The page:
First off there is an argument between our two most famous Aramaic translations of this verse. The more literal (and authoritative) translation of Onkelos (1st century CE) renders this expression as to be strong and not weak. It's interesting because uncharacteristically that is not a literal translation of the Hebrew words rosh (head) and zanav (tail). The more midrashic translation attributed to Rabbi Yonaton ben Uziel (who wrote a translation of the Prophets and Writings, but probably didn't write this one), translates this phrase as 'be kings and don't be commoners (hedyot).' Just one more general comment, it's clear from the context that we're talking about relatively physical issues, because the end of the verse says, "and you will be only at the top, and you will not be at the bottom." This last phrase seems to refer to spiritual issues.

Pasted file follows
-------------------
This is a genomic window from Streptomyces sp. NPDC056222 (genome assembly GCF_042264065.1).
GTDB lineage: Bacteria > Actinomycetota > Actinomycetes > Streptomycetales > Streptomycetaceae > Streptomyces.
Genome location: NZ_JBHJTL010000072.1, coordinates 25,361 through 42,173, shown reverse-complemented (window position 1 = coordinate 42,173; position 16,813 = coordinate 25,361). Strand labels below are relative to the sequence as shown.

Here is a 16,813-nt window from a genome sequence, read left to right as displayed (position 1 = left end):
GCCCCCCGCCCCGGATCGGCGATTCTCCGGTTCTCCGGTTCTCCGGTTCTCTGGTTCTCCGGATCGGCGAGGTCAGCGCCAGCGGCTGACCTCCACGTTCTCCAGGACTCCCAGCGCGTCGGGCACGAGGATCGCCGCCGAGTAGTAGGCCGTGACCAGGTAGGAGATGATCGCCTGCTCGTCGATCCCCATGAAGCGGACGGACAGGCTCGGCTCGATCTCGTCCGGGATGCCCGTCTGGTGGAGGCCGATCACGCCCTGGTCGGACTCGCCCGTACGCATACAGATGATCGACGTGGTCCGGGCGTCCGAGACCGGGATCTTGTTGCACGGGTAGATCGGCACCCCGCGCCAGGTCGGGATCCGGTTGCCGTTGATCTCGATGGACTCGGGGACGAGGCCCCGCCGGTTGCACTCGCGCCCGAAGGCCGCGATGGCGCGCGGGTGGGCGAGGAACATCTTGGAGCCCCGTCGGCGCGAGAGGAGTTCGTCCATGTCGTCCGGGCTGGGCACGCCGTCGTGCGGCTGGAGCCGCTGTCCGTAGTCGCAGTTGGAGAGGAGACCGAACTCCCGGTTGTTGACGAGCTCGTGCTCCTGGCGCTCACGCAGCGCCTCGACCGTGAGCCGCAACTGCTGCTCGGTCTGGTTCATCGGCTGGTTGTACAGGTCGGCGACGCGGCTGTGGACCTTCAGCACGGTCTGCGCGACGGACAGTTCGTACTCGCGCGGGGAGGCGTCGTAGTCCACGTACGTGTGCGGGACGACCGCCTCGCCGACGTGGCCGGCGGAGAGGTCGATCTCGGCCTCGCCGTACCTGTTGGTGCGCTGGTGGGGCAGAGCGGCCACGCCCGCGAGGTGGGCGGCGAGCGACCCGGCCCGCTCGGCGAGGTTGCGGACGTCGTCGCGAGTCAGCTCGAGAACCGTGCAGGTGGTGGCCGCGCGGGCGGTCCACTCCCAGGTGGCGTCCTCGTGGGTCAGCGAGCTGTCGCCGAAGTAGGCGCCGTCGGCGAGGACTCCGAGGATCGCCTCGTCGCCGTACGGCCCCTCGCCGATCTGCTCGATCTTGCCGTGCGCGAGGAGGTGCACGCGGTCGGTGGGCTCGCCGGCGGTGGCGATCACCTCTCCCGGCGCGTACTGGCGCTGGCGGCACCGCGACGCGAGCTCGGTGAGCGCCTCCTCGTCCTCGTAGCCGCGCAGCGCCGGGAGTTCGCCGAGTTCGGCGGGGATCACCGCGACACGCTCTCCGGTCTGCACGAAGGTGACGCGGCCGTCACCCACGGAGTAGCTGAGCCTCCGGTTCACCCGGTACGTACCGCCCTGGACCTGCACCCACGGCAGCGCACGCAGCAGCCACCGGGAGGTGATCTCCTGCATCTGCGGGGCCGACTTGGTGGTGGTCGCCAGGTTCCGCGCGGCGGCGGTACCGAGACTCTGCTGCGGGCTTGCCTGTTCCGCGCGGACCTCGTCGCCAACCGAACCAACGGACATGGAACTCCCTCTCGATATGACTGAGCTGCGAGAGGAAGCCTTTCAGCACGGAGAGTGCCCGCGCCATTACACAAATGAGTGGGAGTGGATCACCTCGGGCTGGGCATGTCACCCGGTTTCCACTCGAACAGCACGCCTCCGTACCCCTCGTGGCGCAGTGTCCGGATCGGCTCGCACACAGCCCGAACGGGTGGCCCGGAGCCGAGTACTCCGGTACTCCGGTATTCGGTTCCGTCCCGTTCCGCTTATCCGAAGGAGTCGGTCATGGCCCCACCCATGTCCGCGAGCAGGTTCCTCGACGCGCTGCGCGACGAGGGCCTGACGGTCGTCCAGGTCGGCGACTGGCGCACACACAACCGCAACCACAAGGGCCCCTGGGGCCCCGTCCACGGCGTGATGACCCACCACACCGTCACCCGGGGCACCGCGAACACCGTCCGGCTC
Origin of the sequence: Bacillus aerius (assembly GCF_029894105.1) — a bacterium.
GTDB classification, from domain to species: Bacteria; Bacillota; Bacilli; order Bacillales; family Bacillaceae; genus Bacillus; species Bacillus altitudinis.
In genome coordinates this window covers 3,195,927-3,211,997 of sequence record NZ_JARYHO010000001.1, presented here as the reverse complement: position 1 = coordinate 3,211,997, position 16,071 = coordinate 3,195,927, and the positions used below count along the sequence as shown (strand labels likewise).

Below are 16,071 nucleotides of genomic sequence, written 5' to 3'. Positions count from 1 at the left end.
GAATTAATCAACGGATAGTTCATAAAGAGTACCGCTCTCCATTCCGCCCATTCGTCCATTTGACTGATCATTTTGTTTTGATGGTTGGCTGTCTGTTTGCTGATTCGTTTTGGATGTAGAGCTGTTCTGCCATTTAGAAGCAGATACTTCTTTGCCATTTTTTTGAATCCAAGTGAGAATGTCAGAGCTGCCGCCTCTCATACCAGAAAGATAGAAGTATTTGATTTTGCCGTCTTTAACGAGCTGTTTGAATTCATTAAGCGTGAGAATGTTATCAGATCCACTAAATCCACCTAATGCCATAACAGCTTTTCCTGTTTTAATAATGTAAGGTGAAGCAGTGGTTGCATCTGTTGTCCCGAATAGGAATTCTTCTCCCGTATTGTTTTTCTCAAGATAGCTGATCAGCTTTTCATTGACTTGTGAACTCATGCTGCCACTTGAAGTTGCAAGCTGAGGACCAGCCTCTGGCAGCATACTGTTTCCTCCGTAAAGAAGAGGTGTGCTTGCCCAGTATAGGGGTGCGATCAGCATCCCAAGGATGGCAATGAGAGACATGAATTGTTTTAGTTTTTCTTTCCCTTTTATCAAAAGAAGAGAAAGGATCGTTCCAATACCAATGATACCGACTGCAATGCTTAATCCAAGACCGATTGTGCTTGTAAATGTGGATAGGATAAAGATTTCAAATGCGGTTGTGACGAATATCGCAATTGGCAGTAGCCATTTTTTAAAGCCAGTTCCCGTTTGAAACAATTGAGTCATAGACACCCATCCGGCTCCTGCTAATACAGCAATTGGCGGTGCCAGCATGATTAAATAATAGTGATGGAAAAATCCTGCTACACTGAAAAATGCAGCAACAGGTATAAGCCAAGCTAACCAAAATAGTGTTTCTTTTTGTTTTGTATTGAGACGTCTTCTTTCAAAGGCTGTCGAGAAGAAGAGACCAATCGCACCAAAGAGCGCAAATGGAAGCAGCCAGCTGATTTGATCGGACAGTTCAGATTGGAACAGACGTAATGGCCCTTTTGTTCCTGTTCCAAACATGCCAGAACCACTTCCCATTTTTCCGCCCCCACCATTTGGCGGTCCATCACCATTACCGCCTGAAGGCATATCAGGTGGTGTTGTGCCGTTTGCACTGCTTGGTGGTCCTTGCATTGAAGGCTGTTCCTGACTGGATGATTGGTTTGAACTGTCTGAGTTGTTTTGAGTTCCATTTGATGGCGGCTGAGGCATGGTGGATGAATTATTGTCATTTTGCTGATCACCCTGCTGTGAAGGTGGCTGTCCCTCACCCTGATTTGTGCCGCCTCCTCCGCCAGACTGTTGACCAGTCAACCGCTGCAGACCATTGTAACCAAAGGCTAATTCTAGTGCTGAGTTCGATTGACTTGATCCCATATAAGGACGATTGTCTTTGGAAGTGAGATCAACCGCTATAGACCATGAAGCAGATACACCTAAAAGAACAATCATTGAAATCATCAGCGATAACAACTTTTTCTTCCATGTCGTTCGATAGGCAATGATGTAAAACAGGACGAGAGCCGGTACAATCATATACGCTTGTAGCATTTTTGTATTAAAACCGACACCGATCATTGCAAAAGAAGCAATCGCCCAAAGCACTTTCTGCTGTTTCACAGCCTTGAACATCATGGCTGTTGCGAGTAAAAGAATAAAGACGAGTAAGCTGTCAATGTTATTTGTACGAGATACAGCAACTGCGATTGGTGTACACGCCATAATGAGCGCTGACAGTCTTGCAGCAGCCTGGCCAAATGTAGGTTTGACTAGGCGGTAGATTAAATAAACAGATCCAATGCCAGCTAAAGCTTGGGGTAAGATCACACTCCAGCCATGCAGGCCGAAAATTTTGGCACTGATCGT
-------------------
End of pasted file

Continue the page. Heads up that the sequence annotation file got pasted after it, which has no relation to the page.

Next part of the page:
Based upon the two translations I quoted there seems to be two approaches to this verse. The more obvious is that of the Rabbi Yonaton who describes head as king. I say that this is more obvious, because of the context. The previous verses mention other peoples who will be influenced by the Jewish nation. This is sort of a reference to the blessing given to the nation before the revelation at Sinai when God told us that we would be a kingdom of priests (Exodus 19:6). We will minister to the world in a leadership role. Our kingship will be over the world. And therefore the expression that we will be kings and not commoners means that in this future blessed era, not one of us will be seen as common or coarse. The position of Jews in the world will be that of universal respect and honor. I assume, because the world will recognize that the general state of blessedness was precipitated by Jewish influence on the psyche of the world. We will have fulfilled our Light Unto the Nations role. It's almost as if that on that day when the United Nations decisively bans all warfare, they'll look across First Avenue and see the Isaiah Wall and proclaim that they did this as a result of the Jewish influence on the world. A slightly different reality from the present one at that august body.